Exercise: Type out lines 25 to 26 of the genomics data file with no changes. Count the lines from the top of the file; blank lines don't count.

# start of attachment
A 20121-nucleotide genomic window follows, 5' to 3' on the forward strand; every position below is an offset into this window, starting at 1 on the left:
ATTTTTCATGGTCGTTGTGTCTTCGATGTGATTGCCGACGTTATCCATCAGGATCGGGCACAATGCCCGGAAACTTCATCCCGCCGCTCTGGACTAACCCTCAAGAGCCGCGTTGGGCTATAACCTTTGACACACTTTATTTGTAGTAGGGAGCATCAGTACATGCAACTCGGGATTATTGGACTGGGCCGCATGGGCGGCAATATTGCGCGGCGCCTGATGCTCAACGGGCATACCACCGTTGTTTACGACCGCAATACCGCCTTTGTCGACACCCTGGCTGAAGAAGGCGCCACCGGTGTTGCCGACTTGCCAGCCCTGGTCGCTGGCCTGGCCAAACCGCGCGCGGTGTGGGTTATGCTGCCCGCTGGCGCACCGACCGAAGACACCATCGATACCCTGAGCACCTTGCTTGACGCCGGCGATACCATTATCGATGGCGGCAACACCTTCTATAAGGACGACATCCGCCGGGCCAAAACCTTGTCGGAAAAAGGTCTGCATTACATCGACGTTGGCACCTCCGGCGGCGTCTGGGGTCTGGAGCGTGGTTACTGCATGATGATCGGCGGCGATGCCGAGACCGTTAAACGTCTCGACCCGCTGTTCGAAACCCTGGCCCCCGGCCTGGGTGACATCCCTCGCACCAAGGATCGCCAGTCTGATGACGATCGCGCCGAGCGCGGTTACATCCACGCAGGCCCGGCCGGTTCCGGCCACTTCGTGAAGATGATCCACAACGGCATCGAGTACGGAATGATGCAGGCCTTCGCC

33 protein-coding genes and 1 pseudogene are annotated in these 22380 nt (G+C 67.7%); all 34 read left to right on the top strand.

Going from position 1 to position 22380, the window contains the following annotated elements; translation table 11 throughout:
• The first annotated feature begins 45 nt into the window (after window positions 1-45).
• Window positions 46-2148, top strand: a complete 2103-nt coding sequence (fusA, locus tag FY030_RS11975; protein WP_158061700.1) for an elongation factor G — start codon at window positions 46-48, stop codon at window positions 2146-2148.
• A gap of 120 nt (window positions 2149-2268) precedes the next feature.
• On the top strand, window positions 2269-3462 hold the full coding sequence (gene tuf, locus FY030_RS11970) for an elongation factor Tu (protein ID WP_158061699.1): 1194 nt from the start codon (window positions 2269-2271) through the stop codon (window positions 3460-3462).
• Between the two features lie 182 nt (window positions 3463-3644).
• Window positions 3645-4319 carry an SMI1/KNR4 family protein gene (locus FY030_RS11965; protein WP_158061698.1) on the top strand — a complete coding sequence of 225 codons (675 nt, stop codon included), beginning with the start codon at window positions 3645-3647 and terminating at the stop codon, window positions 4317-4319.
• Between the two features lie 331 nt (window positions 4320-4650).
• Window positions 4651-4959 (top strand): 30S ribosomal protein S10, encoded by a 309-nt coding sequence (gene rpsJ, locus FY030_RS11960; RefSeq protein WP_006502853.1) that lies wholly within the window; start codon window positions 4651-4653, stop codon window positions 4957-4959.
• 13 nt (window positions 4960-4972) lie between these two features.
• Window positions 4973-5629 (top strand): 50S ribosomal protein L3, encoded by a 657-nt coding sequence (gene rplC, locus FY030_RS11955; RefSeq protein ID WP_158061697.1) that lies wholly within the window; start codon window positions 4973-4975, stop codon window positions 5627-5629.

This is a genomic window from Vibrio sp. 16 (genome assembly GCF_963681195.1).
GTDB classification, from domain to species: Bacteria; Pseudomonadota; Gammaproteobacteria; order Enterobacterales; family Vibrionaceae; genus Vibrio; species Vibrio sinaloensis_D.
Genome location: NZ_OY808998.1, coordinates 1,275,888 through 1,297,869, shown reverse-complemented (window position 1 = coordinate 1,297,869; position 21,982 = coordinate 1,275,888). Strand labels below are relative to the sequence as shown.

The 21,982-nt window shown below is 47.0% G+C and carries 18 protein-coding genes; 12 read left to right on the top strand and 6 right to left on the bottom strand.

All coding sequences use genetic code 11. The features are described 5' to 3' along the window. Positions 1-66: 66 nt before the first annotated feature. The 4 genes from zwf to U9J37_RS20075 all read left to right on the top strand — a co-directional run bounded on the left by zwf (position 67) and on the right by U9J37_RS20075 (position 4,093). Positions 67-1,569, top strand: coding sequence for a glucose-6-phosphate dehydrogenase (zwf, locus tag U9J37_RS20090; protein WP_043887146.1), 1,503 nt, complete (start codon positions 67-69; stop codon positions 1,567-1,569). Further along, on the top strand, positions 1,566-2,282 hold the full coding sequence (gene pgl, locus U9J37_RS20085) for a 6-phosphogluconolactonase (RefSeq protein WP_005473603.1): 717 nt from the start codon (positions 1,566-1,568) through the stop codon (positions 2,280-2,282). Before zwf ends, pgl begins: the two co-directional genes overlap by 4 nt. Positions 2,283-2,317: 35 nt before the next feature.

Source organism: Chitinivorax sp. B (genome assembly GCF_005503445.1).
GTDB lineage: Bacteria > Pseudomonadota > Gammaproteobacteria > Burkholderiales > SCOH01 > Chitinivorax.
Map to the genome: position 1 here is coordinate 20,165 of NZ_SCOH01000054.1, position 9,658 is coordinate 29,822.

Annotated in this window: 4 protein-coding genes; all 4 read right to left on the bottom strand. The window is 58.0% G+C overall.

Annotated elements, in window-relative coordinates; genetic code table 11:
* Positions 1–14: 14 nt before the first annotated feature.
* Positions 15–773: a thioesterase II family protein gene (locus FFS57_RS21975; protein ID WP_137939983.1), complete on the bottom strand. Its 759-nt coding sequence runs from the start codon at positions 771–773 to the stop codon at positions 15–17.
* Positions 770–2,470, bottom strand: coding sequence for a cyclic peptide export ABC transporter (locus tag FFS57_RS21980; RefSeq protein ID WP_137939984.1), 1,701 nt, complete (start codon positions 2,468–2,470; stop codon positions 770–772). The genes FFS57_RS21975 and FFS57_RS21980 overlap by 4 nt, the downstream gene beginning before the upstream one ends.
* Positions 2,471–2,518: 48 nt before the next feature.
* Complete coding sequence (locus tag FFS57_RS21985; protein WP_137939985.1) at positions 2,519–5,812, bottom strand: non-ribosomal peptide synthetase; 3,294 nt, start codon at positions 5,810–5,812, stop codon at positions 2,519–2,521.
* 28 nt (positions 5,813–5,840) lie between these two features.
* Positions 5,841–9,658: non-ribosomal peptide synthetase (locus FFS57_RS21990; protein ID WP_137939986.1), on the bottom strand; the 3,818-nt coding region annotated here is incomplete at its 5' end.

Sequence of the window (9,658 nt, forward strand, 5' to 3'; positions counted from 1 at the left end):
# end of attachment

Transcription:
* Positions 1–14: 14 nt before the first annotated feature.
* Positions 15–773: a thioesterase II family protein gene (locus FFS57_RS21975; protein ID WP_137939983.1), complete on the bottom strand. Its 759-nt coding sequence runs from the start codon at positions 771–773 to the stop codon at positions 15–17.